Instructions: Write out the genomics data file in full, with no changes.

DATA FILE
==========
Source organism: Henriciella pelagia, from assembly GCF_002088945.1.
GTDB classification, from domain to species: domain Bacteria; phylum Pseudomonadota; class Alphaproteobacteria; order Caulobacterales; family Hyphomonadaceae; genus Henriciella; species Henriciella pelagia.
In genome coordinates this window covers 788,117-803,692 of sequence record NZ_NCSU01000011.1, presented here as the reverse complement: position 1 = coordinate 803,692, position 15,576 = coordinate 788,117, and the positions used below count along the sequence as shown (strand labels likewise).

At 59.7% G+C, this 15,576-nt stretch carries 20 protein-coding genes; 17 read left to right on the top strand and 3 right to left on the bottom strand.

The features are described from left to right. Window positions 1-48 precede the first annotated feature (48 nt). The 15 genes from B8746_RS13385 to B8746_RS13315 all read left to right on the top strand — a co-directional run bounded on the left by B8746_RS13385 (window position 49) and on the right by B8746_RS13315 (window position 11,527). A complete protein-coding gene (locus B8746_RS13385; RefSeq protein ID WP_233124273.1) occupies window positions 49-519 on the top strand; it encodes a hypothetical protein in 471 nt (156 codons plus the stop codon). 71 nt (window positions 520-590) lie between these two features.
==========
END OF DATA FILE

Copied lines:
Source organism: Henriciella pelagia, from assembly GCF_002088945.1.
GTDB classification, from domain to species: domain Bacteria; phylum Pseudomonadota; class Alphaproteobacteria; order Caulobacterales; family Hyphomonadaceae; genus Henriciella; species Henriciella pelagia.
In genome coordinates this window covers 788,117-803,692 of sequence record NZ_NCSU01000011.1, presented here as the reverse complement: position 1 = coordinate 803,692, position 15,576 = coordinate 788,117, and the positions used below count along the sequence as shown (strand labels likewise).

At 59.7% G+C, this 15,576-nt stretch carries 20 protein-coding genes; 17 read left to right on the top strand and 3 right to left on the bottom strand.

The features are described from left to right. Window positions 1-48 precede the first annotated feature (48 nt). The 15 genes from B8746_RS13385 to B8746_RS13315 all read left to right on the top strand — a co-directional run bounded on the left by B8746_RS13385 (window position 49) and on the right by B8746_RS13315 (window position 11,527). A complete protein-coding gene (locus B8746_RS13385; RefSeq protein ID WP_233124273.1) occupies window positions 49-519 on the top strand; it encodes a hypothetical protein in 471 nt (156 codons plus the stop codon). 71 nt (window positions 520-590) lie between these two features.